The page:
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The case for not passing on cash rate cuts to mortgage rates

The case for not passing on cash rate cuts to mortgage rates

This column is going to be a little controversial; however, lenders are well within their rights to keep a portion of future rate cuts up their sleeve.

Furthermore, the fact that banks have to consider mortgage-holders as well as savers is an important consideration.

It is true that Australians are obsessed with housing. In no way is this better reflected by the fact that interest rate cuts are cheered because they lead to cheaper interest cost on our mortgages and interest rate rises are jeered because our repayments increase. This is notwithstanding the fact that lower interest rates typically reflect a slowing economy with low inflation and low wages growth that requires more stimulus.

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On the other side, higher interest rates typically reflect stronger inflation, stronger wage growth and an economy that is overall too strong.

Looking at data from the Reserve Bank to April 2019 shows that the value of deposits with authorised deposit-taking institutions (ADIs) was recorded at $1.584 trillion. By comparison, the total value of outstanding mortgages was recorded at $1.825 billion. The value of outstanding housing credit is larger than the value of deposits; however, bank deposits account for 86.8 per cent of the value of outstanding housing credit.

Since this long interest rate cutting cycle began in November 2011, the cash rate has dropped from 4.75 per cent to 1.5 per cent in May 2019 with an additional 25 basis points of interest rate cuts delivered this month, taking the cash rate to 1.25 per cent.

Between October 2011 and May 2019, an owner-occupier with a principal and interest mortgage has, on average, seen their mortgage interest rate reduce by 218 basis points.

Over the current interest rate cutting cycle, mortgage interest rates to owner-occupiers have reduced by 218 basis points; however, the drop in savings and term deposit rates has been much greater. As an example, the fall in some of the rates are detailed below (based on averages published by the RBA):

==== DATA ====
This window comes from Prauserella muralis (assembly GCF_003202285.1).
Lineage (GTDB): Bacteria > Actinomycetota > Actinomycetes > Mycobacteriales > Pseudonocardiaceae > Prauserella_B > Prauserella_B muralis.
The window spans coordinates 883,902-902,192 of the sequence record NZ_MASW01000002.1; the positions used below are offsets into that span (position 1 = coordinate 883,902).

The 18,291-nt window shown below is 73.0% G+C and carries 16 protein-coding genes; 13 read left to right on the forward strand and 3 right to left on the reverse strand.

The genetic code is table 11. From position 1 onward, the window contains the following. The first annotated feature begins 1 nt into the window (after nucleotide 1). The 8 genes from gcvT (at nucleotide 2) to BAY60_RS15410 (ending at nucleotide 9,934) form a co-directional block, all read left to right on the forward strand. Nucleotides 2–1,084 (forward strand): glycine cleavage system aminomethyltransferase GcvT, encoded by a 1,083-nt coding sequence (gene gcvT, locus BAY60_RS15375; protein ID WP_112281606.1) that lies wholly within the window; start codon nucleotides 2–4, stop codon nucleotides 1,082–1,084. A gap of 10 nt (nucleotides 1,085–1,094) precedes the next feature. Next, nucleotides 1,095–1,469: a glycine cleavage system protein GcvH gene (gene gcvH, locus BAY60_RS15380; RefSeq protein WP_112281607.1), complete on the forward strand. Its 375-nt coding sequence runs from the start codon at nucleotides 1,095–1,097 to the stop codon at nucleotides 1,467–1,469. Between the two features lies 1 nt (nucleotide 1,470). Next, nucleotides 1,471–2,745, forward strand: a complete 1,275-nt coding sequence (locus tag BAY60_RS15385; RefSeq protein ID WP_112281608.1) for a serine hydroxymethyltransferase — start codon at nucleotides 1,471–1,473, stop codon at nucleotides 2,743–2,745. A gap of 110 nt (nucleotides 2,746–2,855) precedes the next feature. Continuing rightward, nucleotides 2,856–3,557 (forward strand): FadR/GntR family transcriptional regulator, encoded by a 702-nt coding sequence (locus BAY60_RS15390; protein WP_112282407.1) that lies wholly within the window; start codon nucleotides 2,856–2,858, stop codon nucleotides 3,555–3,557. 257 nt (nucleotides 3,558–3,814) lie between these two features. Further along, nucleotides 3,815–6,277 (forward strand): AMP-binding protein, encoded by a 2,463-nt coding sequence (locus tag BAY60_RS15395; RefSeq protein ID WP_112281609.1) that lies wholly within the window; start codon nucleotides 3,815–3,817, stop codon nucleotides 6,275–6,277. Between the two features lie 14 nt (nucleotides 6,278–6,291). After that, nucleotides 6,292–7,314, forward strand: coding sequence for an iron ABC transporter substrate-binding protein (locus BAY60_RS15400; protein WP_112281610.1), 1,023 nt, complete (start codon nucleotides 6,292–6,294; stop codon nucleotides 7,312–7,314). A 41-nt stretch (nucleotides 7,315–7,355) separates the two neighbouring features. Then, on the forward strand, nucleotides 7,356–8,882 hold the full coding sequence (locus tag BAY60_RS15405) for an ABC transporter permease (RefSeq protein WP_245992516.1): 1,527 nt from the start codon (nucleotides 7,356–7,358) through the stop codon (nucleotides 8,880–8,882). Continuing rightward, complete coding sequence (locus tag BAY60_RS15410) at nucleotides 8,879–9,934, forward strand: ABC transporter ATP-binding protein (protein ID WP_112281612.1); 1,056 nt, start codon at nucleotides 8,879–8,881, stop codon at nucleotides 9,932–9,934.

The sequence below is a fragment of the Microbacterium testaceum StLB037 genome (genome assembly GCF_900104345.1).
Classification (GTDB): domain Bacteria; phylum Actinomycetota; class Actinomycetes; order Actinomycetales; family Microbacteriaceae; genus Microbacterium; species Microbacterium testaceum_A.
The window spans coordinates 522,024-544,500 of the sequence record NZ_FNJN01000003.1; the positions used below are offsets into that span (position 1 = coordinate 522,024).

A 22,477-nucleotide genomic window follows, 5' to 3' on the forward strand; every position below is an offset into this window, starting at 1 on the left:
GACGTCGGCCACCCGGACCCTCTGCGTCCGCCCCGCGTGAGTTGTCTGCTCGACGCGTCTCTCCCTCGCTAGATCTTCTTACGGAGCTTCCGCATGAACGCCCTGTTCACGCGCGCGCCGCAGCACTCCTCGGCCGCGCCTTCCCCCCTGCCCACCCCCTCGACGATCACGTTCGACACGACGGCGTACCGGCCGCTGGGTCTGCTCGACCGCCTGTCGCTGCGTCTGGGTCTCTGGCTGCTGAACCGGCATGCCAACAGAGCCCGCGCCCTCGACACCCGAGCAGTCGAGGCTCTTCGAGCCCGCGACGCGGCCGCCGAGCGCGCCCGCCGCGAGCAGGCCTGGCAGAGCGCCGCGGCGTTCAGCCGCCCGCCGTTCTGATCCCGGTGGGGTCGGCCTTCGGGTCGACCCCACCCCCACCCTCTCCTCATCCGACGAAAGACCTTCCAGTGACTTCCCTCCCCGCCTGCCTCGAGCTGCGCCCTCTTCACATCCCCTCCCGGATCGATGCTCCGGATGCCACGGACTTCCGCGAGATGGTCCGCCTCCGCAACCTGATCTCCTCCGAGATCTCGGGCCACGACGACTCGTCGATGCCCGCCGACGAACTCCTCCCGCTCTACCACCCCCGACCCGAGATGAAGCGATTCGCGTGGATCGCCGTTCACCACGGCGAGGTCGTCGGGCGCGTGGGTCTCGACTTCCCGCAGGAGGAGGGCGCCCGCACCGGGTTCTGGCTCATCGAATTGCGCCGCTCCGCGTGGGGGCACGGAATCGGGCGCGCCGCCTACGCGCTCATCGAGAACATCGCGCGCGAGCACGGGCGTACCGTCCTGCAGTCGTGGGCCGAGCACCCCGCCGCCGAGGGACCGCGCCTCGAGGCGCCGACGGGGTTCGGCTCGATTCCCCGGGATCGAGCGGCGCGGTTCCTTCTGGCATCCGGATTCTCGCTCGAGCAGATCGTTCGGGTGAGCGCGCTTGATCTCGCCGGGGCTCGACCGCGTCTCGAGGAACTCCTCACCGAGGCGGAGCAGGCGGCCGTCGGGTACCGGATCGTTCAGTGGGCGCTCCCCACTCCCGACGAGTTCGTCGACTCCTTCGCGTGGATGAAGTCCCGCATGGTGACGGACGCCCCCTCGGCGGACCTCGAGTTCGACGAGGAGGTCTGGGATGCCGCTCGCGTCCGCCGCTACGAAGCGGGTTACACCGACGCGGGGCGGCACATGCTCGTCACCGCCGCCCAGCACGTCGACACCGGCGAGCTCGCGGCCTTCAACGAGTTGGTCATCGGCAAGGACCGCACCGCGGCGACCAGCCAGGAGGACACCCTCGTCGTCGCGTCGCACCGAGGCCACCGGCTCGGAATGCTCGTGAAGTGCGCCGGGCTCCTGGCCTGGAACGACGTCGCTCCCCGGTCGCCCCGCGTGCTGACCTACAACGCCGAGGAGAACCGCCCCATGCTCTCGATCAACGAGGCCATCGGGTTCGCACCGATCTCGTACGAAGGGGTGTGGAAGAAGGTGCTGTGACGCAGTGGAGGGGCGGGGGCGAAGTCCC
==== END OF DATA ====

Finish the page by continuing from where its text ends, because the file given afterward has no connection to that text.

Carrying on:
1. Rates for banks bonus savings accounts with at least $10,000 have fallen 330 basis points to 2.15 per cent.
2. Rates for online savings accounts with at least $10,000 have fallen 400 basis points to 0.85 per cent.
3. Rates for cash management accounts at banks with deposits of at least $10,000 have fallen 320 basis points to 0.45 per cent.
4. Rates for three-month term deposit rates with at least $10,000 have fallen 320 basis points to 1.85 per cent.
5. Rates for three-year term deposit rates with at least $10,000 have fallen 330 basis points to 2.3 per cent.

As this data shows, while on average the benefit of the reduction in mortgage interest rates to owner-occupier borrowers has been 218 basis points, the reduction in interest rates for savers has been significantly larger. Mortgages are a generally large and significant debt, so many view the drop in mortgage interest rates as more beneficial, especially with the increased use of mortgage offset accounts over recent years.

However, with official interest rates as low as they are currently and savers having experienced much greater interest reductions than mortgage holders, it could be argued there is currently little benefit in saving. While that may potentially be good for the economy (more spending) and lower interest rates are certainly perceived as good for mortgage-holders, there is a fairly large proportion of the population that rely on savings as well as those that have little or no mortgage debt.

Another factor to consider is that the major banks, which account for the majority of mortgage lending in the country, remain heavily reliant on domestic deposits to fund their mortgage lending. The latest data available shows that around two-thirds of major banks non-equity funding comes from domestic deposits. Very low interest rates discourage saving and over time could lead to a drop in domestic deposits and an increase in the requirement for lenders to increase their reliance on other sources of funding (such as offshore).

Listed lenders also have a responsibility to their shareholders. Very low mortgage rates have the potential to further depress net interest margins. This increases the likelihood that future cuts to the cash rate may not be passed on in full and likely explains why the reduction to deposit rates have to-date been larger than the cuts to mortgage interest rates.

As always when interest rates are changed, there are winners and losers. For the most part, the focus is on the benefit of lower interest rates for mortgage-holders; what is often forgotten in the conversation, and has been throughout the current rate cutting cycle, is how much lower interest rates hurt savers and disincentive saving.

Given cuts to interest rates for savers have been much greater than cuts to interest rates for mortgage-holders and savers are not that much of a smaller cohort than mortgage-holders, it is reasonable for lenders to have greater consideration of the impact of the current ultra-low interest rates on this segment of the market.

The case for not passing on cash rate cuts to mortgage rates
mortgagebusiness

 

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